James McKay Rorty (1837-1863)

James McKay Rorty was born in Donegal Town in Ireland on June 11, 1837.  He was the oldest of ten children born to Richard Rorty and his wife Catherine. As a young adult he witnessed the death, devastation and squalor caused by the contrived famine of the 1840’s. There is no evidence to suggest that he received any formal education, however, its evident from his writings and successful military career that he was highly intelligent, a keen student of history and a talented writer. Little else  is known of his early years in Ireland except, as some accounts suggest, that he worked in the family's dry goods business before emigrating to the U.S.  in 1857.

After arriving in U.S, he worked as a book canvasser, an occupation he described in a letter to his father as "crippling my intellect, and shattering my constitution".  After his carrier as a book canvasser ended he returned to the dry goods business before enlisting in the army. During this period he brought two of his siblings to the U.S  and by 1863 had brought the rest of his family along.

In 1859, Rorty signed on as a member of Captain Phelan's Company D, the "O'Mahony Guards," one of 40 independent companies comprising the Phoenix Brigade. Rorty soon make a name for himself in Fenian circles as a  writer and orator. Michael Cavanagh,  (a biographer of Thomas Francis Meagher) described Rorty as  "a well-educated, gentle, unassuming in manner, and gifted with a power of eloquence rarely vouchsafed to so young a man."

In April of 1861 at the onset of the Civil War, Rorty enlisted  in Company G  of the 69th New York State Militia, a regiment commanded by Colonel Michael Corcoran a founding member of the Fenian Brotherhood.  The 69th left Manhattan in late April for Washington DC.  By mid-July, after having spent several weeks constructing defensive fortification in Arlington, the 69th set forth to engage Confederate positions at Manassas in what was thought would be a decisive Union victory that would bring the war to a quick end. 

Instead of the anticipated easy victory Union forces were routed and  forced into a disorganized retreat back towards the Washington.  During the chaotic retreat, Rorty and many of his comrades were captured as was Colonel Michael Corcoran.  After two months in captivity he made a daring escape from a Confederate prison in Richmond, Virginia with two comrades.  They all made good their escape by successfully reaching the Union lines.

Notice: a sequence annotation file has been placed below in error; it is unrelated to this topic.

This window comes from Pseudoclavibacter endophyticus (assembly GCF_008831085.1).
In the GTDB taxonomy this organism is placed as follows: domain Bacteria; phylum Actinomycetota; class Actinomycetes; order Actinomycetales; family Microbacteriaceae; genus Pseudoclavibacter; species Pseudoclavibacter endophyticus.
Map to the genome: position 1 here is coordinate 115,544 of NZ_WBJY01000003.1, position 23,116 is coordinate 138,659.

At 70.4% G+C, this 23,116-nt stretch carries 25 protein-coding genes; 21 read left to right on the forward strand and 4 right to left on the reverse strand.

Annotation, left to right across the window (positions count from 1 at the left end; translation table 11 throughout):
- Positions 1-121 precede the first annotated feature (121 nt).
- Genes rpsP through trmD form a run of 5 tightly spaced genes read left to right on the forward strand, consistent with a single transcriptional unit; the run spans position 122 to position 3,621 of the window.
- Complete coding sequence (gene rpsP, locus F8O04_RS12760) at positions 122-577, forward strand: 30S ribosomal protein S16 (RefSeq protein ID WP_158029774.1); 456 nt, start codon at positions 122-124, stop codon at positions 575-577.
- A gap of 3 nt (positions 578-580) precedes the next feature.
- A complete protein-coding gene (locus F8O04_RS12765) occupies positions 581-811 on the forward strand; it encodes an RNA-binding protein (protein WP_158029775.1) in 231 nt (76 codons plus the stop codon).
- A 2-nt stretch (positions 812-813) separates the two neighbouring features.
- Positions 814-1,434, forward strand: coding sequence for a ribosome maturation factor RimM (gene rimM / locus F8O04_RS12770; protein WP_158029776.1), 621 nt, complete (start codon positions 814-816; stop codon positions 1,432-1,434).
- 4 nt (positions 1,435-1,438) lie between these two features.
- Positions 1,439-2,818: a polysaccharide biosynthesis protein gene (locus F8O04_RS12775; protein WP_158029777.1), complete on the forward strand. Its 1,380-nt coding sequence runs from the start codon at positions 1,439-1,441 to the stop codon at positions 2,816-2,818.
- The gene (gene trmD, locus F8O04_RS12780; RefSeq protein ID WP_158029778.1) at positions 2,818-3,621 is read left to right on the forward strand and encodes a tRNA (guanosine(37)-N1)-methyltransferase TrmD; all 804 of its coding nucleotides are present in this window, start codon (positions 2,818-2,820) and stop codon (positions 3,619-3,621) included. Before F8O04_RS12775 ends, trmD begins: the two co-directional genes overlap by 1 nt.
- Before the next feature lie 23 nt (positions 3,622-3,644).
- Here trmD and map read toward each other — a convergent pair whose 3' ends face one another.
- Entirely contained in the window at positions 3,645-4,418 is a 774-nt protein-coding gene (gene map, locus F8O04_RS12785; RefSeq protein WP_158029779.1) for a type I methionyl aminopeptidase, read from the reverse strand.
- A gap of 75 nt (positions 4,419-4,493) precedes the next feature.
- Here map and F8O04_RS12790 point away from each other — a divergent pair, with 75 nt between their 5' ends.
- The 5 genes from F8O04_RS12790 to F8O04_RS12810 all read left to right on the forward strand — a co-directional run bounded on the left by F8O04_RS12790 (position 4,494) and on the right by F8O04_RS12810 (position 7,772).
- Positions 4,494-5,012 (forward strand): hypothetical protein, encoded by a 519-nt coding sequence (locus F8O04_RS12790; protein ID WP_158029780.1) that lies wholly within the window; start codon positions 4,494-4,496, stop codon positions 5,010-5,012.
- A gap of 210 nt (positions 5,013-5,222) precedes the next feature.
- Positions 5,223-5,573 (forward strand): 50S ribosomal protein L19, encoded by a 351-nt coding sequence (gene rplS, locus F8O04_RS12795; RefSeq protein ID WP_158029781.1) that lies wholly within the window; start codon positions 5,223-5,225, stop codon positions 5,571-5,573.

Rorty returned to New York where he was officially mustered out of the 69th New York State Militia.  Succumbing to his parents wishes he promised not to re-enlist, however,  economic conditions and his penchant for army life led him to change his mind.   Seeking to justify his decision he wrote a letter to his father explaining his reasons for re-enlisting.  Below is an excerpt from that letter, which is now preserved in Rorty's military file in the National Archives in Washington DC:

"But apart from the motives of self interest, and the higher one of attachment to, and veneration for the Constitution, which urged me to defend it at all risks, there is another, and a deeper one still which weighed heavily with me, namely the hope that the military knowledge or skill which I may acquire might thereafter be turned to account in the sacred cause of my native land. I may state in this connection, that some time before the present unhappy war broke out, I joined the Phoenix Brigade, an organization of Irishmen similar in its objects to the United Irishmen of bygone days, and had the honor to gain through some essays I wrote and published in the organ of the brotherhood, the friendship and approval of that single-minded patriot John O'Mahony Esqr." (Leader of the Fenian Brotherhood, based in New York.)

In November of 1861 Rorty was commissioned a 2nd, in the newly formed 5th Regiment of the Irish Brigade by Thomas Francis Meagher. Shortly after receiving his commission Rorty was presented with a saber, sash and belt as a tribute by prewar comrades in the "O'Mahony Guards." In thanking his comrades Rorty stated: